While each Native American tribe is unique in its death practices, there are some common beliefs about death and the burial process held by many tribes. Since Native Americans do not organize time through structured calendars, their bereavement practices often center on natural elements and seasons. It is important to understand traditional beliefs about death and burial rituals as a way to preserve these cultures and respectfully help Native Americans dealing with death.
Depending on how traditional the family is, Indian burials take significantly more time than typical American funerals. These families don't like to rush the process which can take up to several days to complete. Autopsies are typically frowned upon in most occasions because Native Americans tend to discourage any contact with the deceased's body. Many believe the spirit will leave the body through rituals and ceremonies where family and tribe members must help it on its way. If the body is cut open in an autopsy, the spirit may not properly begin its journey after death.
Pat Janis, the Oglala Sioux Tribe's Burial Assistance Program Director, and medicine man Two Dogs share traditional and modern death rituals among the Sioux tribe in the Rapid City Journal. Generally, the Sioux believe it takes four days after burial for the spirit of the deceased to journey to its next resting place. They believe death is not an end of life, but the beginning of another journey for the spirit.
Tree or Scaffold Burial
Traditionally, the Sioux would place the body of the deceased in a tree or on the platform of a scaffold that stood about eight feet above the ground, and the remains stayed there for one year. The body was treated as if it still had life. The person was clothed in his or her best clothing and sewed into an animal skin. This bundle was placed on the scaffold along with the deceased's possessions and food items. After one year the body was buried in the ground.
Combination of Rituals
Today, many Sioux practice both traditional and modern Christian death rituals. This process takes about two days where the family of the deceased holds wakes over both days in a large area. Wherever the wake takes place is also where the funeral takes place since they prefer not to move the body until the actual burial. The family of the deceased feeds everyone in attendance over the course of the two days and at least one family member has to stand by the body at all times.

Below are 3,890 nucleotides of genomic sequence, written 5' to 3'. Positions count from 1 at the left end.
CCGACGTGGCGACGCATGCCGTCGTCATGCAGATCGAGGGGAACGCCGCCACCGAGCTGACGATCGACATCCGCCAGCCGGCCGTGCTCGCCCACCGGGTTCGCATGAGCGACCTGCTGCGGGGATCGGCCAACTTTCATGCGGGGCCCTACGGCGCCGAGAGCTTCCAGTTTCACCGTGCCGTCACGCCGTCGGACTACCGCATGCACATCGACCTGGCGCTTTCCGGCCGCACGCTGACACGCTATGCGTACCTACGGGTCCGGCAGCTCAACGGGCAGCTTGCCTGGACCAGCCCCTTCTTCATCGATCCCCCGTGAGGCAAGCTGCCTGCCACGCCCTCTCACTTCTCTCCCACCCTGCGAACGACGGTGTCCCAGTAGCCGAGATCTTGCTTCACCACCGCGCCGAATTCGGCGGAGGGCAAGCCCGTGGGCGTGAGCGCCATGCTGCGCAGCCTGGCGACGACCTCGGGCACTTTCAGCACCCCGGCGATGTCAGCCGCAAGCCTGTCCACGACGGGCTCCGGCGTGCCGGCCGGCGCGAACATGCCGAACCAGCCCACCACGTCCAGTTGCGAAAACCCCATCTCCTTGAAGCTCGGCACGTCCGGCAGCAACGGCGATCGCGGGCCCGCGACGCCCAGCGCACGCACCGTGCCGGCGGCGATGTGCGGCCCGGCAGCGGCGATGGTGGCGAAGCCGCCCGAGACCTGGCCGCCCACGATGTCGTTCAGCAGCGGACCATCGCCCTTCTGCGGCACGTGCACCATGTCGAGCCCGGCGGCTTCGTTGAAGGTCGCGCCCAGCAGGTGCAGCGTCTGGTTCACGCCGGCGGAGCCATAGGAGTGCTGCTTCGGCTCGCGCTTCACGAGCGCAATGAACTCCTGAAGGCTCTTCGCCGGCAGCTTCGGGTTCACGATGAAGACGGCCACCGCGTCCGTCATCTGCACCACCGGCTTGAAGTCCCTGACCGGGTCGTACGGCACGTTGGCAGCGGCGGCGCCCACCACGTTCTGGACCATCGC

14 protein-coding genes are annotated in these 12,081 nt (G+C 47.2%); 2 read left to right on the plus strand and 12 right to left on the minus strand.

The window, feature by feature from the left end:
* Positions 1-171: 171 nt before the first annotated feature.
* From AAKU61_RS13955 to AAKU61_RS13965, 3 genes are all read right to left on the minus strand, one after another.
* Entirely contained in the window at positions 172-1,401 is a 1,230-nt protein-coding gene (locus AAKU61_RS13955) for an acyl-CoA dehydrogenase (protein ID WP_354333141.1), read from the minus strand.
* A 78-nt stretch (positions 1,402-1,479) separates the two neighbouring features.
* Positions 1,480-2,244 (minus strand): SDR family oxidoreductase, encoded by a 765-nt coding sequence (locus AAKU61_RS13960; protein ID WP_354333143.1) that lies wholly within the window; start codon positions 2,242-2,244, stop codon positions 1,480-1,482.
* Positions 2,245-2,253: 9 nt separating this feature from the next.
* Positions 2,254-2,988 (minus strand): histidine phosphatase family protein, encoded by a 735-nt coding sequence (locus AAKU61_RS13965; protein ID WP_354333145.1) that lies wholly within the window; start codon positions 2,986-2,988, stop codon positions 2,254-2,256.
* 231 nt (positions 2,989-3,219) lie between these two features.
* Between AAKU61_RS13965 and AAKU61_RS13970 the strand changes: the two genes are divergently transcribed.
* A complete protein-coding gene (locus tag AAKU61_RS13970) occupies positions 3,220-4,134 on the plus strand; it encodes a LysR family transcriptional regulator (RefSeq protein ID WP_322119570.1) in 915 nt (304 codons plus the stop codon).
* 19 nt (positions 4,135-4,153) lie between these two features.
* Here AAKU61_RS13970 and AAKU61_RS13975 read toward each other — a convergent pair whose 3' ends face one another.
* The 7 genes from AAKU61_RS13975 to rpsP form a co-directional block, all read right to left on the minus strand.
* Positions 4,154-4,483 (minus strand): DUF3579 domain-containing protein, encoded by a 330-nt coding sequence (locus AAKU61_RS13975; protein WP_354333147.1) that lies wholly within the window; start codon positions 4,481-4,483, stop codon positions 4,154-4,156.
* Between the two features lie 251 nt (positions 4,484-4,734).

At the funeral, the Christian ceremony is usually performed. Afterward, a medicine man performs a more traditional ceremony with prayers, songs, and a drum group. After each ceremony, friends and family take turns paying their final respects to the deceased by giving him "spiritual foods" called wasna or pemmican to help the spirit on its travels. Gifts for the spirit, such as knives and shawls, are also placed in the casket before burial.
The Chippewa traditionally believe the spirt leaves the body after burial, not just after death, so they prefer immediate burials. They also subscribe to the belief that it takes a spirit four days after burial to reach happiness. This belief drives their ritual because family members see it as their duty to help the spirit move on as quickly as possible.
Fires to Guide the Spirit
A pow-wow is held at the deceased's home the night after the burial. Before dark, one person lights a fire at the head of the grave, and this fire is lit every night for four nights to help guide the spirit.
Feasting and Disposing of Possessions
At the end of the fourth day after burial, a medicine man presides over a feast and is responsible for giving away all the deceased's belongings. Each person who receives an item must give a new piece of clothing in return. All these new clothes are wrapped in a bundle and given, along with a dish, to the closest living relative. This person then hands out each article of new clothing to someone he or she finds worthy.
The deceased's loved one keeps the dish and carries it for one year to every meal he or she attends. It is filled with food to honor the deceased.